Sitting on Work Meisters and painted in a custom metallic bronze, this is easily one of the wildest Supras in Turkey.

I loved the OEM+ feel of the interior with the suede covering across the dash and trim, all topped off with a TRD steering wheel.


For added visual impact, a Veilside rear wing was added, completing the sleek and well-executed build.


Kato-san and his team visited Erdem when he first started distributing Liberty Walk products, and next on the list is to fly Nakai-san and create Turkey’s first RWB build. Erdem’s dream is to build himself a RWB 997, something I’m sure he will achieve very soon.


The selection of cars outside Junique Design was pretty cool. Half of them were completed, some were customer cars and others were new additions about to be built into a shop. I was surprised how big an Alfa Romeo 75 is with an AE86. I can’t wait to see what happens with these two, not to mention the Z32 and the 928.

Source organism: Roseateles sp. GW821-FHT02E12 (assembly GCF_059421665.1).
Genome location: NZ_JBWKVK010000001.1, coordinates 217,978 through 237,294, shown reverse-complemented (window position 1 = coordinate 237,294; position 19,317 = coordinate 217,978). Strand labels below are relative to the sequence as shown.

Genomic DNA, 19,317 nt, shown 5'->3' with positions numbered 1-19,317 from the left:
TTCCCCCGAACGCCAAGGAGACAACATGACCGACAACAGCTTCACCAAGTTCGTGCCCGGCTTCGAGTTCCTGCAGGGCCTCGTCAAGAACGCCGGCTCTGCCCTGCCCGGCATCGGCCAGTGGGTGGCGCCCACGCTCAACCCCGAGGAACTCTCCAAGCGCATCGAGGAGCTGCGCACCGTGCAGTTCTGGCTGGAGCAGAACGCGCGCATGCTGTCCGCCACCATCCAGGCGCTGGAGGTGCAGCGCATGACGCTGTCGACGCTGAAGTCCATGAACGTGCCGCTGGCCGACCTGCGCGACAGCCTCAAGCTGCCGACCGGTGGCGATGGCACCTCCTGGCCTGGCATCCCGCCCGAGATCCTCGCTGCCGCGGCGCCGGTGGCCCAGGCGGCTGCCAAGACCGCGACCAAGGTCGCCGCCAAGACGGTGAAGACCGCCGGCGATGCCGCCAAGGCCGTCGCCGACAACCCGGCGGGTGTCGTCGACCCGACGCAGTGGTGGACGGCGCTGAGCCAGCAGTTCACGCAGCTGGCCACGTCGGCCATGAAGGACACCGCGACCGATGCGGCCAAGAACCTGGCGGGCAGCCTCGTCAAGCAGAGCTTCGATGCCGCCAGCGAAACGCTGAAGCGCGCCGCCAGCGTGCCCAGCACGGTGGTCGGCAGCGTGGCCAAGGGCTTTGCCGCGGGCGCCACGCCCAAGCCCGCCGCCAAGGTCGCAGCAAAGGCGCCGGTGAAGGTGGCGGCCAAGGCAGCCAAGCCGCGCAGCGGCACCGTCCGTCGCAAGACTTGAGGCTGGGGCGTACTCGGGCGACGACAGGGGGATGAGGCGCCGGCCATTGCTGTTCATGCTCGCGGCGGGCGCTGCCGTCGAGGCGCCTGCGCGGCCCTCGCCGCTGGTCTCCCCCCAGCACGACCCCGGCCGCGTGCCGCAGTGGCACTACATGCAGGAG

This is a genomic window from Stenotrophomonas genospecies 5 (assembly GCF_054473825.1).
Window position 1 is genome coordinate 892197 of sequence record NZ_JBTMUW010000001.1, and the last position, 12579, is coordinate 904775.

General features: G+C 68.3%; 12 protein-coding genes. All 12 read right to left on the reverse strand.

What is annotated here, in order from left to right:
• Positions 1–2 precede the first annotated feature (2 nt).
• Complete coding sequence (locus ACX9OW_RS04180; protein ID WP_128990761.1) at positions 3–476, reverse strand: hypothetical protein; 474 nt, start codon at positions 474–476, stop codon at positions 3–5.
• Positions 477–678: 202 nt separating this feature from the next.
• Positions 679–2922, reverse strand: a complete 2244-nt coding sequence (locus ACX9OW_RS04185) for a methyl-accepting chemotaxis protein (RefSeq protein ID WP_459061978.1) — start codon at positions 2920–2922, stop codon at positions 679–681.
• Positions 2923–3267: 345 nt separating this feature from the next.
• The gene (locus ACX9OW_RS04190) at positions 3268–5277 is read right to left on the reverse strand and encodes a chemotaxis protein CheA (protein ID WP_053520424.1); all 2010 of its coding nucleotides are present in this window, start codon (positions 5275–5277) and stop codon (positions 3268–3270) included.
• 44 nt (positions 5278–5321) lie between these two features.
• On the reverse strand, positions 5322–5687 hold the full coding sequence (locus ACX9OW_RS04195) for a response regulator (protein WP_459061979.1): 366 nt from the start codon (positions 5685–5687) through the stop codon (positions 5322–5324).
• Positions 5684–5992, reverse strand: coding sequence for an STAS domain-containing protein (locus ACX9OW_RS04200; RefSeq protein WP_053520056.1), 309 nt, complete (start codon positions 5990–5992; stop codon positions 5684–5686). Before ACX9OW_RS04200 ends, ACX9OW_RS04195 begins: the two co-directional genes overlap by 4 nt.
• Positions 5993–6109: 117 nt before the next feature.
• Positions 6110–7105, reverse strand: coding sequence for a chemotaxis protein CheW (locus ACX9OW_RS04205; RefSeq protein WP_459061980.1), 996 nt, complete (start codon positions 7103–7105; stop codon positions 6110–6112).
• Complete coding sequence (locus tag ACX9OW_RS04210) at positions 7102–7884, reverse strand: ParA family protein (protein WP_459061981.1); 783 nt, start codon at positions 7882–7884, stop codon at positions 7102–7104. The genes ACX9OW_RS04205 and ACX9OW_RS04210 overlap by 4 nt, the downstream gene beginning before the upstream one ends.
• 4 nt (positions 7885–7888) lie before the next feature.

It’s a shame this ‘R32 Nissan Skyline GT-R’ wasn’t completed when I visited. The engine was out of the car to do some work, but I would like to do a full write-up of this build when I return to Istanbul.

I used quotes above because this car actually started life as a four-door R32 Skyline sedan. Since no R32 GT-R could be imported into Turkey and none could be built in the country, Erdem did the next best thing and created his own. To make it a two-door coupe, he imported all the stamped sheet metal parts from Nissan in Japan, and then the running gear. Once that was done, Erdem installed the Pandem kit and smoothed it onto the bodywork to create something completely unique.